Kimon Ganev

More and more people live as if they are immortal

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Kimon Ganev is a psychiatrist and a psychotherapist. Since the beginning of his practice he is interested in the psychological aspects of medicine - the emotional side of the illnesses and the specific relationship between the doctor and the patient. For more than 25 years he has worked in “Dinamika” - a center for psychotherapy, psychological and psychiatric consultation. He also was teaching in several universities. During the last few years he mainly focuses on clinical work and practical training sessions.

Where were you and how was your everyday work life structured when the COVID 19 crisis stroke?

In the usual daily life - mainly working with patients, team discussions with colleagues and conducting trainings for therapists. At the beginning there was a shock reaction - for two or three weeks the calls in Dinamika decreased sharply. We started working partially online (something we do not recommend at all, if possible to avoid); and at a later stage our weekly team discussions became virtual. And in general - increased anxiety when approaching the other and finding the right distance for the moment.

You talk about anxiety when approaching the other in the work of therapists. And what changes have you witnessed in the psyche of your clients during the last year?

The changes I see are changes that apply to all of us.During the last year we live in an unusual, constant and often subdued emotional tension. It affects all of us, including the therapists that work with other people’s emotions. A lot of things are causing this tension. We are now faced with the unknown, and we do not like the unknown. We try to deny its existence or to create some kind of explanation for it. This calms us down but at a price: denial and hasty pseudo explanations only obscure the reality.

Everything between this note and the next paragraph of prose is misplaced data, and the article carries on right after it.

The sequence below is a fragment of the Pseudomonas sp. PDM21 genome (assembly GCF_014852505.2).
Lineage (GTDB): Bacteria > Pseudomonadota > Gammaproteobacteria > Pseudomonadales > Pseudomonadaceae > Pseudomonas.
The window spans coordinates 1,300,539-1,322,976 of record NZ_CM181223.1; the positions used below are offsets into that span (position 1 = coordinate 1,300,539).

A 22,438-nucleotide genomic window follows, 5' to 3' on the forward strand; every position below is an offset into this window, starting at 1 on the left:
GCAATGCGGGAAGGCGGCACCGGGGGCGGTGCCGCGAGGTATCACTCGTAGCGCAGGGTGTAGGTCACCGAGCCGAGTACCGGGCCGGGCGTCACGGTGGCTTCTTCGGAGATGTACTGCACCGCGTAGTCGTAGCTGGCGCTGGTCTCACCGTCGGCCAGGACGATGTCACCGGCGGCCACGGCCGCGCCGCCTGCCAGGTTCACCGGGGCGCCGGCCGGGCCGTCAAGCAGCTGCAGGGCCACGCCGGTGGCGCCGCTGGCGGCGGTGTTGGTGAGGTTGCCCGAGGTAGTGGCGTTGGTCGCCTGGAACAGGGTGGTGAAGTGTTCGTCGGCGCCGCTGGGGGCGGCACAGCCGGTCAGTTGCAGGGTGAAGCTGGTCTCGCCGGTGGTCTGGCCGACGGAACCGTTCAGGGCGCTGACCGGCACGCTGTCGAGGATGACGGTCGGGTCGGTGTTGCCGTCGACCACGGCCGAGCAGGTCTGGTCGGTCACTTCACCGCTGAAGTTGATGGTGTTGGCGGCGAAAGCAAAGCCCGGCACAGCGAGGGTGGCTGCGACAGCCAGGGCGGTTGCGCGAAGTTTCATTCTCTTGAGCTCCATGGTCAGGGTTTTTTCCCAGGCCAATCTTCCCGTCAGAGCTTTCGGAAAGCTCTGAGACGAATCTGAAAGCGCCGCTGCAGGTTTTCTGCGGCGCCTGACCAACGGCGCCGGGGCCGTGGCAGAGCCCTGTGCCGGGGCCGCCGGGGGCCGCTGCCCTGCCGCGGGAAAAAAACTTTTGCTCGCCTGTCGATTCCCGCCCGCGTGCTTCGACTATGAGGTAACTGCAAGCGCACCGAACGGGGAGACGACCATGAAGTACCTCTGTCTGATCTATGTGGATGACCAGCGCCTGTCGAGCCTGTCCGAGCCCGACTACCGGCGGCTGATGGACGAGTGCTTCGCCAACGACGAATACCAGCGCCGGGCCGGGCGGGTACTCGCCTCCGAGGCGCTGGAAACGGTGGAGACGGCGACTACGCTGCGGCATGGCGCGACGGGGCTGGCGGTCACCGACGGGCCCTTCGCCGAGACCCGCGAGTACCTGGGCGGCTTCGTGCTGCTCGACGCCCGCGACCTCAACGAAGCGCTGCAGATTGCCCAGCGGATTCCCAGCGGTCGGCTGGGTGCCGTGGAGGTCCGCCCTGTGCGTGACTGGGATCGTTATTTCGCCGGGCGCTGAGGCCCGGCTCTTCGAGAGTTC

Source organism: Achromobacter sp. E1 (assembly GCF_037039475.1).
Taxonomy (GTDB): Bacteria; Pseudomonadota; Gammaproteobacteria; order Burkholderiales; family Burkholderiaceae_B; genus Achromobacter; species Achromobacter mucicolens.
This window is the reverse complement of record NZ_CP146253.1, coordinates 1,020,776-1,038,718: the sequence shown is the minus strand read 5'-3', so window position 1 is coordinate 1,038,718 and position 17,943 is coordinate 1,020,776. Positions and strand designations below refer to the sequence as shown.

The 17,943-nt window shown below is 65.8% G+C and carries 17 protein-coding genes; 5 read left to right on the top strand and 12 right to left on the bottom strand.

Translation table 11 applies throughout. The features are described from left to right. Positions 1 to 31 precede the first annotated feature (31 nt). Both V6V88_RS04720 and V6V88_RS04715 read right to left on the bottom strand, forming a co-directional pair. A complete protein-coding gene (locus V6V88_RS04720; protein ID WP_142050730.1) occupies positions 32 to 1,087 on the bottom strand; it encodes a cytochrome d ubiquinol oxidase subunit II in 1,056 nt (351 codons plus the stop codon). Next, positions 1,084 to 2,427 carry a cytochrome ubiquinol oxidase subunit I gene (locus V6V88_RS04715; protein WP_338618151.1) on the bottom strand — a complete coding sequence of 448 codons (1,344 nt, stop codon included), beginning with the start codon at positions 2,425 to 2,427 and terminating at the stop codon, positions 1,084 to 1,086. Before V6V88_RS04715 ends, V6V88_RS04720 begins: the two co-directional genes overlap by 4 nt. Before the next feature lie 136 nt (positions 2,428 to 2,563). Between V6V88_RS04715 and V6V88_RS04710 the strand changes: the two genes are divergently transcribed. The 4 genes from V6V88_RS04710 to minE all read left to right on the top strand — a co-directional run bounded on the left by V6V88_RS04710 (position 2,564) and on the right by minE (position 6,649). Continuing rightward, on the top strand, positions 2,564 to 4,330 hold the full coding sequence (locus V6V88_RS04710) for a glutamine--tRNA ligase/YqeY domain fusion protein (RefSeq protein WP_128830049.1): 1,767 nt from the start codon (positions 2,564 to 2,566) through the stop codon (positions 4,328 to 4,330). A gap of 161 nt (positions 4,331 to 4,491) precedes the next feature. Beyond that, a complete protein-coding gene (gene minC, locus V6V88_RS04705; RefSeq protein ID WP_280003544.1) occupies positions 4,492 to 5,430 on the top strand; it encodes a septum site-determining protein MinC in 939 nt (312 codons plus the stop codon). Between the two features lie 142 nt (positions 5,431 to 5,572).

Living in the unknown, we need to make choices much more often: how close should I get, what should or shouldn’t I do, which risks are reasonable and which are too high? We doubt our decisions and limit our activity.

Thinking about how much and how to get closer to the others is exhausting for the psyche.

Yes, for all of us. We are all changing. The relationships with other people, even our closest ones, are now questioned. We perceive the others both as a possible source of support and as a threat. Human relationships are getting thinner. Our connection with the others is an important factor for our sense of security. When human relationships are questioned, our idea about who we are is unstable, our perception about belonging to our family or our friends circle is unstable, our beliefs about what we can count on in the future are unstable.